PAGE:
Attorney Steve Vaccaro, a StreetsPAC board member who represents pedestrians and cyclists, says the city needs a law based on current regulations against sidewalk bike riding, which do not require recklessness.

When a cop stops a cyclist for sidewalk riding, Vaccaro says, “There’s no inquiry into whether the cyclist intended to be on a sidewalk, or disregarded a risk that they might end up on a sidewalk, or failed to perceive a risk of ending up on the sidewalk, which would be a criminal negligence standard. There’s just, ‘You’re on the sidewalk, you’re operating a bicycle.’”

“Unless you can show that someone picked you up and put you down and made you go on the sidewalk through no fault of your own, you are guilty of a misdemeanor,” says Vaccaro. “That’s strict liability.”

Vehicular law in New York State generally disfavors strict liability, Vaccaro says, putting the burden on police and prosecutors to prove intent — including the recent case where a driver jumped a curb and hit a parking meter and five people without stopping. “If you’re not drunk, there has to be smoking gun evidence of recklessness that’s shoved in the face of the police or they’ll just call it a mistake.” Vaccaro says. “There’s this incredible disconnect.”

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Participatory Budgeting Offers Chance to Vote for Livable Streets Projects

Eight city council members have put a portion of their discretionary capital funds up for a vote as part of an exercise in participatory budgeting, which allows residents to decide how the money will be spent in their own neighborhoods. Votes in each district are approaching soon, and there’s an opportunity to support livable streets projects.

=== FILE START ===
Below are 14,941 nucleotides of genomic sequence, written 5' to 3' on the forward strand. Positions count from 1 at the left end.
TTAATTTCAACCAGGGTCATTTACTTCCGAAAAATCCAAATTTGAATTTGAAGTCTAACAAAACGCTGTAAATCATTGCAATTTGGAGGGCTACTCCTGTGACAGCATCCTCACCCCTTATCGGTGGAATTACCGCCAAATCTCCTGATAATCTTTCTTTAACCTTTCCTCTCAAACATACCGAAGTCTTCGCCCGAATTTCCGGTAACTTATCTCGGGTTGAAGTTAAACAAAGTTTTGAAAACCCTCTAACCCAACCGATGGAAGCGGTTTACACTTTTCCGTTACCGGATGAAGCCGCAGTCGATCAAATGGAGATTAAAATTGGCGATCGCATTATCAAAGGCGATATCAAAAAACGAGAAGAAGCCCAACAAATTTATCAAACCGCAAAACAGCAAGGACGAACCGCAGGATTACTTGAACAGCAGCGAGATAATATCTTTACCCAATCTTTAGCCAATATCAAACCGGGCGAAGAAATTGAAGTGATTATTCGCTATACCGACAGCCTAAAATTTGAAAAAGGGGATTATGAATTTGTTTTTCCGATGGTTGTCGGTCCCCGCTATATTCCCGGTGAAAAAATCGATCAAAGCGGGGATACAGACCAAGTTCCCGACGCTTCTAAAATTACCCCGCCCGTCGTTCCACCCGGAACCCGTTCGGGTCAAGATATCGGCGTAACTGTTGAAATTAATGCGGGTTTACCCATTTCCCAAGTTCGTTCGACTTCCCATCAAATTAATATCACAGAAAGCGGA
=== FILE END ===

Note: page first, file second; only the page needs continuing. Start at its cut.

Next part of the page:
With participatory budgeting, residents of a City Council district have a say in how $1 million in discretionary capital funds are spent. Photo: Daniel Latorre/Flickr

The participating council members are David Greenfield, Brad Lander, Stephen Levin, and Jumaane D. Williams of Brooklyn; Dan Halloran, Eric Ulrich, and Mark Weprin of Queens; and Melissa Mark-Viverito of Manhattan. Each has put up $1 million in discretionary capital funds, with residents submitting ideas that will appear in early April on a final ballot, open to district residents age 16 and older.

In Lander’s district, stretching from Cobble Hill to Borough Park, there are five projects related to pedestrian safety and livable streets:

  • A Safe Routes to School project at Yeshiva Torah Temimah, on Ocean Parkway near 18th Avenue [PDF];
  • Extending an upcoming DOT capital project on Church Avenue by adding curb extensions at Coney Island and McDonald Avenues [PDF];
  • Constructing a larger plaza space at the triangle intersection of Church Avenue, 14th Avenue, and 35th Street;
  • Adding capital funds to an existing DOT project on Hicks Street, to gain concrete curb extensions and improve visibility at the intersection with Congress Street;
  • Creation of a new concrete pedestrian plaza adjacent to a community garden at Van Brunt Street and Hamilton Avenue.

Lander is hosting a science fair-style expo where residents can learn more about the projects on the ballot, this Thursday from 6:30 to 8:30 p.m. at the Park Slope branch of the Brooklyn Public Library.